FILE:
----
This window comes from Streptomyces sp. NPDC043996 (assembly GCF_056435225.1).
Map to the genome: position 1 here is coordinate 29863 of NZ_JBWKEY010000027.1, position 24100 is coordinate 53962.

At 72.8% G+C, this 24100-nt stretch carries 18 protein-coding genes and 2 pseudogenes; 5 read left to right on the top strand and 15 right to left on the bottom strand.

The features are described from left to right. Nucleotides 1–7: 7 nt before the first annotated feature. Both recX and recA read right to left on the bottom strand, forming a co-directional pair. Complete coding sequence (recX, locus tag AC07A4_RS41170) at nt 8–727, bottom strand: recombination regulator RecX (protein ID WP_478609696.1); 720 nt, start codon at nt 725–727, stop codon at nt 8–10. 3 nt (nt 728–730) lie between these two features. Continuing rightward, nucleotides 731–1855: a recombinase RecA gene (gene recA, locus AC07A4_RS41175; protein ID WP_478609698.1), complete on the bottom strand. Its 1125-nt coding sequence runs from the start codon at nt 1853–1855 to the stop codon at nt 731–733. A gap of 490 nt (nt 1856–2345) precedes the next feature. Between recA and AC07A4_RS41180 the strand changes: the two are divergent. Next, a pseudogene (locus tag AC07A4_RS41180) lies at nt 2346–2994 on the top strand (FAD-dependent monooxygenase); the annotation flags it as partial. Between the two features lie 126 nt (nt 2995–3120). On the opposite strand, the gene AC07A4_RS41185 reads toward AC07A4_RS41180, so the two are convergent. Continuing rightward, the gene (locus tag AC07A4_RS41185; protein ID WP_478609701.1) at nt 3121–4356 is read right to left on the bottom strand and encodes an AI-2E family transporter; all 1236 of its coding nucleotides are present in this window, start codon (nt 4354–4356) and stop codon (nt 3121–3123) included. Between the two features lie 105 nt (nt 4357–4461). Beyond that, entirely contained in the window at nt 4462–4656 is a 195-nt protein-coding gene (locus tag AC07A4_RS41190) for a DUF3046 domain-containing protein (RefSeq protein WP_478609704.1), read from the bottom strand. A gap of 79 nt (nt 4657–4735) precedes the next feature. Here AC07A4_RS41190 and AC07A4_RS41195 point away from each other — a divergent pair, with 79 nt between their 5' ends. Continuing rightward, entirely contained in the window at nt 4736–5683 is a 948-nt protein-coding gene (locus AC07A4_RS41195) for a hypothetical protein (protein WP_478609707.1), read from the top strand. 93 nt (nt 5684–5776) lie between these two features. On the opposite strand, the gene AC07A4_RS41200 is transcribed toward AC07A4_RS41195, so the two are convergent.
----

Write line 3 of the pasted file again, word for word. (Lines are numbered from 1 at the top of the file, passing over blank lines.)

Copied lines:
At 72.8% G+C, this 24100-nt stretch carries 18 protein-coding genes and 2 pseudogenes; 5 read left to right on the top strand and 15 right to left on the bottom strand.